Officials in Westmoreland and Allegheny counties expressed disappointment upon learning that the Federal Emergency Management Agency had denied the state's request for federal aid for communities ravaged by floods in June.
In a letter dated July 17, FEMA informed Gov. Ed Rendell that it was denying the state's request for a "major disaster declaration" and that "the damage was not of such severity and magnitude as to be beyond the capabilities of the commonwealth, affected local governments and voluntary agencies."
But local officials disagree and said yesterday that they will appeal the federal agency's decision.
"I'm devastated by the news," said Daniel Stevens, a spokesman for the Westmoreland County Department of Public Safety. "I just really do not know what they're looking for if those numbers and the amount of damage that we have doesn't meet federal criteria."
After a request from Mr. Rendell, officials from FEMA toured communities in eastern Allegheny County and across Westmoreland County June 24 to 26, surveying the damage to determine if either county would qualify for a major disaster declaration. Much of the damage was caused by torrential rains June 17, which dumped up to 4 inches in just a few hours.
Officials tallied 1,538 structures that were damaged by flood waters in Allegheny County, said county spokesman Kevin Evanto. In Westmoreland County, officials with the Department of Public Safety counted more than 1,000 structures that were affected by the storm. That included 81 single-family homes, four multi-family homes and 27 businesses that received what the agency classifies as "major" damage, Mr. Stevens said.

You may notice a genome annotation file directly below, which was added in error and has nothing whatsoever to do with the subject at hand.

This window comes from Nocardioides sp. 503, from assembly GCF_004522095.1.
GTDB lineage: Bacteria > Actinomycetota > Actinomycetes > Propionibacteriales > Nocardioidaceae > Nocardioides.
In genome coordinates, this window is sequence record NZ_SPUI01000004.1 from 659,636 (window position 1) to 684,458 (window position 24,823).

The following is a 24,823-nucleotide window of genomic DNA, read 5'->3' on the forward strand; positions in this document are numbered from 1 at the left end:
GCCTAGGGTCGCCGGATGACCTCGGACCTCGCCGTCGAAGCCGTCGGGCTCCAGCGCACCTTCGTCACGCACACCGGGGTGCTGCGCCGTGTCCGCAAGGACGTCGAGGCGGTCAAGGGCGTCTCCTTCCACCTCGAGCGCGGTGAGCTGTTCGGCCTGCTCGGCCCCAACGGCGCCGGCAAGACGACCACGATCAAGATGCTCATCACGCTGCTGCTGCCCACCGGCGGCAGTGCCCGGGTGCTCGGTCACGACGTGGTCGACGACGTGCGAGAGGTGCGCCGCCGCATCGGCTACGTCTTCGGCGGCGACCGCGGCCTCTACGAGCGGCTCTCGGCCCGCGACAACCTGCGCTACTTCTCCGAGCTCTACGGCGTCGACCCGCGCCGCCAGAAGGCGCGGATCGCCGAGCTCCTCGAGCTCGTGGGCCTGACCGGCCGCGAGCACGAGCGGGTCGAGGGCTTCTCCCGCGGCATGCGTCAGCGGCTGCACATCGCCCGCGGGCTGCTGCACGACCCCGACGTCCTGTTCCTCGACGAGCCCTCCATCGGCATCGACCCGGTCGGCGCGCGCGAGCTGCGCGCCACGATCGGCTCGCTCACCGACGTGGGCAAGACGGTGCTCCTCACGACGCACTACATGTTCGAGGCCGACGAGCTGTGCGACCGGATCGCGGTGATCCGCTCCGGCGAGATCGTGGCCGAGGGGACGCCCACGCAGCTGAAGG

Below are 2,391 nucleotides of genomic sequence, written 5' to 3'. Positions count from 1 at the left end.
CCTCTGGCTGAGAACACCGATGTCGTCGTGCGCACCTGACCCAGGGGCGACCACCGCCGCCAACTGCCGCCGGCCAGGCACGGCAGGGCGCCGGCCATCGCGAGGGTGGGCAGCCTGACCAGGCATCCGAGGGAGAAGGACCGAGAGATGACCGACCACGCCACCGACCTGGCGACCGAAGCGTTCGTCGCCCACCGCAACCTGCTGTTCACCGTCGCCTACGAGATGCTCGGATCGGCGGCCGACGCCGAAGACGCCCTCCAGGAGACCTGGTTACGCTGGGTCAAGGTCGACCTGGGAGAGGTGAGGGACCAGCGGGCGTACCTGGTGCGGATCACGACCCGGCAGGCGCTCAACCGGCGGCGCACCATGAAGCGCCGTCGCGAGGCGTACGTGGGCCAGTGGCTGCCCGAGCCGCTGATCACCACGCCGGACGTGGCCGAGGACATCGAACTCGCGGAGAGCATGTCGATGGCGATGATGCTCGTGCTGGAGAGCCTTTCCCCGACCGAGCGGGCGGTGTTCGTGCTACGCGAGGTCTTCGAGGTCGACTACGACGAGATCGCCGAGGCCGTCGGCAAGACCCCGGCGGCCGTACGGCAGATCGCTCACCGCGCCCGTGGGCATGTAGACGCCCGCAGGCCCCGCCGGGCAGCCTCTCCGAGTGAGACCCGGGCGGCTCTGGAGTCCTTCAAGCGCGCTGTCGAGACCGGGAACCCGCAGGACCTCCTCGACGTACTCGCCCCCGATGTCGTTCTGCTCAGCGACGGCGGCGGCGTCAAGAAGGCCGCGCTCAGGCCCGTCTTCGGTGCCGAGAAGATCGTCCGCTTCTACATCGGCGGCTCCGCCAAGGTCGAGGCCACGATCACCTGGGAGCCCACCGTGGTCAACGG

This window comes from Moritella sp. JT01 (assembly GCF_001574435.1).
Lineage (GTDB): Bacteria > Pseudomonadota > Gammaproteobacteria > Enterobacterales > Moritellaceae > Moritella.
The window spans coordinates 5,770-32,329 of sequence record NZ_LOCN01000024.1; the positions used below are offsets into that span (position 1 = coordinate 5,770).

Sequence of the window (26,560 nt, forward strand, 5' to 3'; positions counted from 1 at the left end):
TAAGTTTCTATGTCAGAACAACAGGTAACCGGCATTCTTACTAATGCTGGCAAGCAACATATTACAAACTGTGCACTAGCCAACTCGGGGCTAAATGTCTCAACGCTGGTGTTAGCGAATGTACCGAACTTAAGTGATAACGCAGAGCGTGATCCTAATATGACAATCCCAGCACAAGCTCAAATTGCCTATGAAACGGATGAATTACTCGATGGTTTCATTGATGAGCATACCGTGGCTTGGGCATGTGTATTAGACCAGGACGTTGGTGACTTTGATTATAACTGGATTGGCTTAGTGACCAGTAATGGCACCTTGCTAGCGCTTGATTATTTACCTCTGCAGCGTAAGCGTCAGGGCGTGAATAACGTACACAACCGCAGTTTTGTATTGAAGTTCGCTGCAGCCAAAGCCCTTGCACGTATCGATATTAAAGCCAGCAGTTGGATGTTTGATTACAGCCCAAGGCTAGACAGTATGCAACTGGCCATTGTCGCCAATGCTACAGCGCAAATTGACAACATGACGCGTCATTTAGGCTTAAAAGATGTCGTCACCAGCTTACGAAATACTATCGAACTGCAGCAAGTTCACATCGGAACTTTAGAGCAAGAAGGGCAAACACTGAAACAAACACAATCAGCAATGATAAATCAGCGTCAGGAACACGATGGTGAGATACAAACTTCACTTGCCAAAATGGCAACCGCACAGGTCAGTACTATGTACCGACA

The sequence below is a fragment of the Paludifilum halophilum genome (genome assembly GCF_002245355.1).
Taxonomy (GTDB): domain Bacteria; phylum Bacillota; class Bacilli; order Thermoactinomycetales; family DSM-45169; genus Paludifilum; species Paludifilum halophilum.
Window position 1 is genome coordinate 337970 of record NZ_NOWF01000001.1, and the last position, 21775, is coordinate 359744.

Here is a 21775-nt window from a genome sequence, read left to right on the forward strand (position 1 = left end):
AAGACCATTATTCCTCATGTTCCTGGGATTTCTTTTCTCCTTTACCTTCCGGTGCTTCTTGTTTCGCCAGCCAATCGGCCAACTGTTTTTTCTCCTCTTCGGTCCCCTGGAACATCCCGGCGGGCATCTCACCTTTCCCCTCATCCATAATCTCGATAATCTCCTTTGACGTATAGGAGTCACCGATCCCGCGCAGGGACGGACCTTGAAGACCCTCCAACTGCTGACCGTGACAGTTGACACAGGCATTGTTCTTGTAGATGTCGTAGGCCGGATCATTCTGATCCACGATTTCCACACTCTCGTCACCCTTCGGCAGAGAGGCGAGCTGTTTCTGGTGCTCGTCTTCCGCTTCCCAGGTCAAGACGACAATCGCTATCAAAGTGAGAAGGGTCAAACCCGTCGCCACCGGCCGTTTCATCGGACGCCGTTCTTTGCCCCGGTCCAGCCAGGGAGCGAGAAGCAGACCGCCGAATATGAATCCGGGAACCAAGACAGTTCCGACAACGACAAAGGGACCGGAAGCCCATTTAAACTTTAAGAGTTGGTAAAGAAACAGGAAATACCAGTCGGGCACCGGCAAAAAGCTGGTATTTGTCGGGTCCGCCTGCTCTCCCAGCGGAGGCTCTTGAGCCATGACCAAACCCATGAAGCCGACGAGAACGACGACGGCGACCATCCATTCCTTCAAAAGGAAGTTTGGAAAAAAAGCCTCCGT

In its request for a major disaster declaration, the state applied for two kinds of FEMA funding. They hoped to qualify for the agency's Individual Assistance Program, which would have made residents and property owners in both counties eligible for grants, low interest loans and vouchers for temporary housing and repairs. They also applied for Hazard Mitigation funding for the entire state, which would have given flood-prone communities money to raise houses and acquire properties with chronic flooding problems.
In the appeal, Mr. Stevens said he hopes the state will also apply for Public Assistance, which will help ease the cost of the $3.6 million in damages done to county and local roads and bridges in Westmoreland County.
Moriah Balingit can be reached at email@example.com or 412-263-2533.